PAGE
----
One of the early principles of online marketing was disintermediation -- a typically dense and obnoxious word that digi-dweebs used to mean "eliminating the middle man."
The thinking went like this: Levi's makes jeans. People buy jeans. The web will allow people to buy jeans directly from Levi's and eliminate the unnecessary costs of distribution, promotion, and retailing that are necessitated by middlemen.
Before the tech crash of 2000, it was widely believed that online economic activity would overtake traditional brick-and-mortar activity by allowing disintermediation.
This belief -- still held widely by simpletons who have no idea how humans or business work -- is still floating around.
As usual, in the delusional world of modern day marketing, the fact that online commerce constitutes just 6% of retail activity (US Dept. of Commerce, Q2 2014) and good old brick and mortar retail activity constitutes 94% of retail business activity is of no consequence. Facts don't mean much these days.
To a large extent, the web has not disintermediated anything. Amazon doesn't manufacture clothes, books, bicycles, cameras, CDs, and wine. Neither does eBay. They're just a different kind of middle man that happens to be on line instead of at the mall.
So disintermediation has turned out to be largely a pile of hooey.
Now let's cut to an interesting piece I read this weekend by a guy named John Stoughton. Stoughton's piece is called "Disintermediation and the Curious Case of Digital Marketing – revisited."
Stoughton is a communications planner at a UK agency and seems to know his material very well. I say "seems to" because I could only understand about 1/3 of his piece, but what I understood seemed smart.
Stoughton made several good points, but the one that interested me most was his point that for a medium that was supposed to disintermediate everything it touched, the web has misintermediated the living hell out of advertising. (By the way, misintermediate is my term, don't blame him.)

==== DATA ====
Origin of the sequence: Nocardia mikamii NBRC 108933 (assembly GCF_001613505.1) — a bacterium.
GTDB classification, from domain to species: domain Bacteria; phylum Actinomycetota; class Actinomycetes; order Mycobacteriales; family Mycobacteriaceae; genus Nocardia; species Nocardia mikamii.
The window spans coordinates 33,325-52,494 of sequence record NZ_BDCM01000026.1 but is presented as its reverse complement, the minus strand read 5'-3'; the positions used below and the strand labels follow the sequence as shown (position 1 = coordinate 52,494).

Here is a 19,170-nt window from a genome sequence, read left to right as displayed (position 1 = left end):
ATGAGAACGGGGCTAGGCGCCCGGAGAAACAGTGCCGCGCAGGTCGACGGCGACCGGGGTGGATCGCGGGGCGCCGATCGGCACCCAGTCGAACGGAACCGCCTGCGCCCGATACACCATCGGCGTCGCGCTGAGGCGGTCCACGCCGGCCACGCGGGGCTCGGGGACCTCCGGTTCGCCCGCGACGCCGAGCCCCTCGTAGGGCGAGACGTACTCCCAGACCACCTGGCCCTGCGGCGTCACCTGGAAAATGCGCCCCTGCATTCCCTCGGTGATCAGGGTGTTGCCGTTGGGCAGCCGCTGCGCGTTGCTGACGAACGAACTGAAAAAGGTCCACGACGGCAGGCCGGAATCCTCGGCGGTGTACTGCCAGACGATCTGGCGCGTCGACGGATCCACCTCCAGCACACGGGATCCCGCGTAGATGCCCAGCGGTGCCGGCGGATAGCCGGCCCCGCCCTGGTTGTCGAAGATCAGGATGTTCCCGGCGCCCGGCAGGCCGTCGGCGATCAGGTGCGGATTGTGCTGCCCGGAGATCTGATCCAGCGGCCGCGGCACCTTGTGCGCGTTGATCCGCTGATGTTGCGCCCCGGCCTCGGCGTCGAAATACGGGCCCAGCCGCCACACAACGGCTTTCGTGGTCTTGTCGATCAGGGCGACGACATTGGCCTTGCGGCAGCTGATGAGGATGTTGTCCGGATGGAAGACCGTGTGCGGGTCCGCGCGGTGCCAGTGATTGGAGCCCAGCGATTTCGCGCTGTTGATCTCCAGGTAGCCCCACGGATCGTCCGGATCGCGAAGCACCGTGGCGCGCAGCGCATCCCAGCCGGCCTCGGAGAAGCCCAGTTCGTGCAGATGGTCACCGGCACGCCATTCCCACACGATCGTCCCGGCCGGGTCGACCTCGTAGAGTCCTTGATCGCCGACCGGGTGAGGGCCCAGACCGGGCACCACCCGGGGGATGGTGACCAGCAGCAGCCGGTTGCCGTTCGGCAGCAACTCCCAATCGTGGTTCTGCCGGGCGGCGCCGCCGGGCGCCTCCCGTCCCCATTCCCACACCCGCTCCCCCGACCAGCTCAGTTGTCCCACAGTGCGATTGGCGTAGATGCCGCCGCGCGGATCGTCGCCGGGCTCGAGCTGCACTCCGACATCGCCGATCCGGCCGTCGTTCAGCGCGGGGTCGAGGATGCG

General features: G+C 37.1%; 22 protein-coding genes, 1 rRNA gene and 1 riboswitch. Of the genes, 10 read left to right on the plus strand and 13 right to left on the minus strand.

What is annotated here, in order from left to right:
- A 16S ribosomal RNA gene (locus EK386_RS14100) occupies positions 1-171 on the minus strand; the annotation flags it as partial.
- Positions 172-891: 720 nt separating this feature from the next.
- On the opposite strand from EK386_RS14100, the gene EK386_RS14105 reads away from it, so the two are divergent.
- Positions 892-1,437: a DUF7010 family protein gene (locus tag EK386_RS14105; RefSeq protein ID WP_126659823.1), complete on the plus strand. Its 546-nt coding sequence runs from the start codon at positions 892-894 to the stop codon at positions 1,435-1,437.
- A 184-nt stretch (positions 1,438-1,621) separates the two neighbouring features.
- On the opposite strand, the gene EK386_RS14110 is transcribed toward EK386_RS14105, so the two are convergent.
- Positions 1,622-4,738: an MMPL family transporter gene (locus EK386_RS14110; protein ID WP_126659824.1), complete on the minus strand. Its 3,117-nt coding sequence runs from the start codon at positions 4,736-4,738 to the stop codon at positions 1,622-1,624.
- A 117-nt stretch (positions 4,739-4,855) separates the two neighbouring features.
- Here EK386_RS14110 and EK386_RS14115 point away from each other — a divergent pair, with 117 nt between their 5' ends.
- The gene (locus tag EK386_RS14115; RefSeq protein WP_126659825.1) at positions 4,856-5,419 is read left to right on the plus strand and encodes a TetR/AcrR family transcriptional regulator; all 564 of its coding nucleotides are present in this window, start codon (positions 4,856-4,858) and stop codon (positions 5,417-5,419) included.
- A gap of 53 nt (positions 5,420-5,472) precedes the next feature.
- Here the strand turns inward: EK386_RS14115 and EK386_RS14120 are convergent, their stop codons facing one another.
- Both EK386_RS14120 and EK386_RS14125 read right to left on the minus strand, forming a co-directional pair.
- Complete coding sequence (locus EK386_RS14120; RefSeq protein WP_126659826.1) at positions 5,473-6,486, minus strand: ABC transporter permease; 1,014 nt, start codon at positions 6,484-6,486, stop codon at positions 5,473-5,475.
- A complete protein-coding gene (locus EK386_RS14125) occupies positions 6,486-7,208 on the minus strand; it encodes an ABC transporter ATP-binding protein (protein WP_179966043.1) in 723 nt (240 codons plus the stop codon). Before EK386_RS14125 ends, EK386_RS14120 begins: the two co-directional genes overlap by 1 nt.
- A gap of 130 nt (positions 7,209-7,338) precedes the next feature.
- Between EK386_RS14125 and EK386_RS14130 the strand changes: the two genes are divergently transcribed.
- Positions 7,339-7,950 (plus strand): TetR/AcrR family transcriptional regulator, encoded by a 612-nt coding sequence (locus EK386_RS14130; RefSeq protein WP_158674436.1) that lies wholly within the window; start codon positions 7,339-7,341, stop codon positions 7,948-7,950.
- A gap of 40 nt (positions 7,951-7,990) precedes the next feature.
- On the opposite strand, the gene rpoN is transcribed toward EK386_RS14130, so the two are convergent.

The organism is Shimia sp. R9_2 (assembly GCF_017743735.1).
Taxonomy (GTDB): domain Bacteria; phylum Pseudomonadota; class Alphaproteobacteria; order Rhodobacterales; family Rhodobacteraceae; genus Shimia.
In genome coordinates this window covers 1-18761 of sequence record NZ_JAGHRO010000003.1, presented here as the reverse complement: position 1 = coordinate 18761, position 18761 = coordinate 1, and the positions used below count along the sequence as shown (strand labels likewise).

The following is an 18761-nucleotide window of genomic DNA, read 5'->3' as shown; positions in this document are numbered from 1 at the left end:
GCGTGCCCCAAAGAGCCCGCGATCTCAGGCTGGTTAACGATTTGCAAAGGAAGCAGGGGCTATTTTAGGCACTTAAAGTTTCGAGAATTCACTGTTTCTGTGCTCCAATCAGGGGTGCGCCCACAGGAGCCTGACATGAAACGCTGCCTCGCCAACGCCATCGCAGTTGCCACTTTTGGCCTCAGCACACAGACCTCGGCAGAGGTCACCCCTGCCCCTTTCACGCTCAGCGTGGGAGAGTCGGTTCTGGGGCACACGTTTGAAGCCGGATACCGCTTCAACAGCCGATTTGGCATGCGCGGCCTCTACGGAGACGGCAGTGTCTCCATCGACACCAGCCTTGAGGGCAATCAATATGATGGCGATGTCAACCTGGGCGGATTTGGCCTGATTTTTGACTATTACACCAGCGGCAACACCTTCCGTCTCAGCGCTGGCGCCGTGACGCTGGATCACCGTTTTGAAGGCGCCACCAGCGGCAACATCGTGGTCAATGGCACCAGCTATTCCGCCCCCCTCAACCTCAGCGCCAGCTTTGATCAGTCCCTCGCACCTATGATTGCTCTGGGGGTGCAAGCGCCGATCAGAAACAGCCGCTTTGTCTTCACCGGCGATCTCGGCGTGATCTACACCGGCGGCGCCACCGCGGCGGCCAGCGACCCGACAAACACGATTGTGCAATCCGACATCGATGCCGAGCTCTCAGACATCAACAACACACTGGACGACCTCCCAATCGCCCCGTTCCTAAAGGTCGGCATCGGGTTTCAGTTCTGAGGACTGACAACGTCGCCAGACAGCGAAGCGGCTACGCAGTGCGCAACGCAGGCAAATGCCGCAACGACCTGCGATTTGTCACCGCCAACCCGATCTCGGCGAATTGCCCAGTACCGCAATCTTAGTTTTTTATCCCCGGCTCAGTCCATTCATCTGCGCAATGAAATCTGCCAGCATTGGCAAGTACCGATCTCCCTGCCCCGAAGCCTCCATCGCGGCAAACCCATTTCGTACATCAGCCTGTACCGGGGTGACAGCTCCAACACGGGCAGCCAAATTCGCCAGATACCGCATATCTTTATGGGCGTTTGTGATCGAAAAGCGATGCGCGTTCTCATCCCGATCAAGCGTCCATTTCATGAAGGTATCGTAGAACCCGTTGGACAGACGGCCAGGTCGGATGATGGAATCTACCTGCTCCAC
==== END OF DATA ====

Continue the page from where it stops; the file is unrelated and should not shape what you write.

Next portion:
In fact there is so much misintermediating going on -- so many middlemen in the buying, selling, bidding, and placing of online ads -- that no one even knows what the hell they are buying or where the hell it is running.
Traditional advertising is pretty simple. I buy the back page of the NY Times news section and I see my ad on the back page of the NY Times news section.
When I buy a banner ad, on the other hand, the astonishingly arcane black box of adtech kicks in.
According to a video called "Behind The Banner" here's what happens when a web page loads (I have taken the liberty to edit some of their copy):
- When a person visits a web page, a request is initiated for an advertising impression
- An impression request is generated based on what the web page knows about the person
- The impression request is forwarded to the publisher's ad server
- The publisher checks to see if this impression matches any of its pre-sold ad inventory
- If the impression hasn't been fulfilled, it is sent to one of several ad exchanges
- Servers looking to bid on the impression may communicate with other servers to augment the data they have on the person visiting the site
- Next, an auction takes place in which third parties bid on the chance to fulfill the impression
- The impression is sold to the highest bidder, for the second highest bid price
- The banner is then sent to the web page and appears to the user. The selection of one of the advertiser's banners can trigger a whole new process
- This whole thing takes less than 1/4 of a second
- Nobody knows where their ads are running
- Almost half of online ad impressions may be fraudulent